I’m finally back to serial killer and death books. It’s been so long and I’ve missed them. I Hunt Killers by Barry Lyga tells the story of Jazz (short for Jasper). A body was discovered in a field just outside of town and Jazz just had to take a look. He makes a habit out of spying on the cops when he hears interesting calls over the police scanner, but this one is different. When he sees one of the policeman hold up an evidence bag containing a single severed finger, Jazz knows that there’s a serial killer in town. You see, Jazz is the son of the world most notorious serial killer, Billy Dent, who over the course of his career killed 124 people. This type of death in small Lobo’s Nod was sure to cast suspicion on Jazz.
Jazz was afraid of two things in the world, and two things only. One of them was that people thought that his upbringing meant that he was cursed by nature, nurture, and predestination to be a serial killer like his father. The second thing . . . was that they were right.
To the outside world Jazz seems “impressively well adjusted.” He has a girlfriend, Connie, and a best friend who’s been with him for years, the incredibly loyal hemophiliac Howie. But on the inside Jazz knows he’s not normal. He constantly has to remind himself that “People matter. People are real. People matter.”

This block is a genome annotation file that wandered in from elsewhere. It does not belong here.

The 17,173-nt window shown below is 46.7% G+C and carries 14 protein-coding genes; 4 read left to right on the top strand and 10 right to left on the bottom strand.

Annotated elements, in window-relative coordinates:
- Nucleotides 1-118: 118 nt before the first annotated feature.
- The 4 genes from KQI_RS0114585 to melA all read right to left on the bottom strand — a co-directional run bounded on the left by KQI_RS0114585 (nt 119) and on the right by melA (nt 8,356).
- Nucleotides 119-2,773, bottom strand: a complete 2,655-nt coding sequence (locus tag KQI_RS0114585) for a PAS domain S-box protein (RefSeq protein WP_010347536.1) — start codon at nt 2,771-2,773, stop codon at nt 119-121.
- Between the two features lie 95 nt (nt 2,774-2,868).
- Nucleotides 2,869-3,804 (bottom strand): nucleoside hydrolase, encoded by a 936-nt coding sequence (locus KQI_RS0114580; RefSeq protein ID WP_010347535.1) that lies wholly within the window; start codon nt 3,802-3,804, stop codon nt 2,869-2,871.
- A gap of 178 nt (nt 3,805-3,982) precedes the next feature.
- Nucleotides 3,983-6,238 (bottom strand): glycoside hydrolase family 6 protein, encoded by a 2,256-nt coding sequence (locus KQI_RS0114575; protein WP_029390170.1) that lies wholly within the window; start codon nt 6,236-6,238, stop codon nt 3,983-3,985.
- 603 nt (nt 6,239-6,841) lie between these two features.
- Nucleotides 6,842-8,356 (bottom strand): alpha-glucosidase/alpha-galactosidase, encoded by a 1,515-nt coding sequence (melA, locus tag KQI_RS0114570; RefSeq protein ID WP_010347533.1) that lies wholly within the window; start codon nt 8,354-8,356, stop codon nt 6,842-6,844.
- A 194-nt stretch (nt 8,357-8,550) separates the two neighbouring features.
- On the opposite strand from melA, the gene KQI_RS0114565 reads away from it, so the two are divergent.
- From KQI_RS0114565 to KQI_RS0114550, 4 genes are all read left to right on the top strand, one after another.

He doesn’t want to turn out like Dear Old Dad, but knows that he’s irrevocably scarred for life from his experiences from his childhood. His father started coaching him on the basics of how to be a functioning sociopath at a young age. Jasper has also been having terrifying dreams where he can feel himself cutting into human flesh hearing his father say, “Nice job, son. Nice good cut. It’s just like chicken.” And Jazz can’t figure out if it’s just a dream or a repressed memory seeing how no one knows what happened to his mother.
As the murders continue, Jazz is the first to recognize the victims as copies of his father’s first murders. Someone is trying to recreate Billy Dent’s murder spree. As the town is going through the motions by the book, which takes time. Jazz takes it upon himself to try to find the killer, but as he starts examining clues and the deaths more closely he starts losing touch with himself and fears that the killings are all because of him.
Who is the murderer: The police chief who had a mental breakdown after catching Jazz’s father? The reporter who would do anything to get back in the spotlight? The new detective who just happens to be from the same town as the first victim?
And what will become of Jazz? Can he hold it together or is he destined to become his father?